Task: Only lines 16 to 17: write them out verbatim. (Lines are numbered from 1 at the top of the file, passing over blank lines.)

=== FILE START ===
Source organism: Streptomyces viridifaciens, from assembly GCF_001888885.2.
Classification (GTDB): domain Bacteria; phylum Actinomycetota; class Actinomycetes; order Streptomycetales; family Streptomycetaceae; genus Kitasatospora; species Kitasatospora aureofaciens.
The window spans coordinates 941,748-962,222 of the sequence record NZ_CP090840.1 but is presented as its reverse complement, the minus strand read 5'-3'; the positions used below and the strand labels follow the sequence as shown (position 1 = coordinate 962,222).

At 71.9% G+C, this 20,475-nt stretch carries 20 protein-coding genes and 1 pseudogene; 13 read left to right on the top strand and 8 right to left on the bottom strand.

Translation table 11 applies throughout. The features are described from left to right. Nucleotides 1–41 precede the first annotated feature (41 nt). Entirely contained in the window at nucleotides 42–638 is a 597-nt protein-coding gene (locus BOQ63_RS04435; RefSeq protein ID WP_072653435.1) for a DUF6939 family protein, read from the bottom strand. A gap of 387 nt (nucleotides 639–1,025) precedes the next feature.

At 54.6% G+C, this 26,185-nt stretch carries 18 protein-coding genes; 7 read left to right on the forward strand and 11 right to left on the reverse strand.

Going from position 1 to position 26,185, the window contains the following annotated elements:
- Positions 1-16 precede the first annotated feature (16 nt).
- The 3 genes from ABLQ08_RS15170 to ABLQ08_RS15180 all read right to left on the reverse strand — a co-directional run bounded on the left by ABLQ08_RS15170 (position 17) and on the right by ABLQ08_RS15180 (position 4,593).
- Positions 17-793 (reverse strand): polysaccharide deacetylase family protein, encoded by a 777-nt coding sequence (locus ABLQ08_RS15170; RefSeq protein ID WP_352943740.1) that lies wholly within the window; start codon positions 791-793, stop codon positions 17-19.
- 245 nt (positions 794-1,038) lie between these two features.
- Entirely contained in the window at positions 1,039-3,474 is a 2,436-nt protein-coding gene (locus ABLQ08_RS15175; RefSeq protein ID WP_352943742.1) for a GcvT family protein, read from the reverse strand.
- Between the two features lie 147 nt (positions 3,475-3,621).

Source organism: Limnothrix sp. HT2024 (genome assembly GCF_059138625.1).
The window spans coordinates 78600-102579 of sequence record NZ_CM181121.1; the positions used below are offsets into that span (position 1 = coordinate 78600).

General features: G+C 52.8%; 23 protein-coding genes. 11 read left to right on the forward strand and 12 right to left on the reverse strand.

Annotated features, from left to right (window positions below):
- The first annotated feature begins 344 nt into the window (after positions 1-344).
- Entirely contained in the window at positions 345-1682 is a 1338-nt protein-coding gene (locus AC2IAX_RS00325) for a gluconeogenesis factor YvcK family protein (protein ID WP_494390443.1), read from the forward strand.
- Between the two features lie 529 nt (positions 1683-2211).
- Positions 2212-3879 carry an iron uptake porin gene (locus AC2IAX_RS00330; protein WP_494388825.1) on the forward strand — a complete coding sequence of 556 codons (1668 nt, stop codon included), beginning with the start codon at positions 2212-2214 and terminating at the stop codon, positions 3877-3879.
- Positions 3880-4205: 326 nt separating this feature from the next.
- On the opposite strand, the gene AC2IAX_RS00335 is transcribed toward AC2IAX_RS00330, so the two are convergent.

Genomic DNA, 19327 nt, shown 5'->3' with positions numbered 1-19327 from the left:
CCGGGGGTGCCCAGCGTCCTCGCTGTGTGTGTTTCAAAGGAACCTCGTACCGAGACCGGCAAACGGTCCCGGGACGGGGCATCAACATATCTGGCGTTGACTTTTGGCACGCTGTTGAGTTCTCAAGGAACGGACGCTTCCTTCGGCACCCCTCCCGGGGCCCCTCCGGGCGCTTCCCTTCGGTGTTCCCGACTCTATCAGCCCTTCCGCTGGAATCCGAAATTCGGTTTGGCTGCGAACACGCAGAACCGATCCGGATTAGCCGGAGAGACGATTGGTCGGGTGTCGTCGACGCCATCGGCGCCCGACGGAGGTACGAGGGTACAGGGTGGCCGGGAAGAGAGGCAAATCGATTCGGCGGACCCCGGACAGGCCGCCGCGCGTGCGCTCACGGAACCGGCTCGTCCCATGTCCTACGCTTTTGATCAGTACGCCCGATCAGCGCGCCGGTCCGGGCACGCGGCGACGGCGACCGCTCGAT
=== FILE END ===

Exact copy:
General features: G+C 52.8%; 23 protein-coding genes. 11 read left to right on the forward strand and 12 right to left on the reverse strand.

Annotated features, from left to right (window positions below):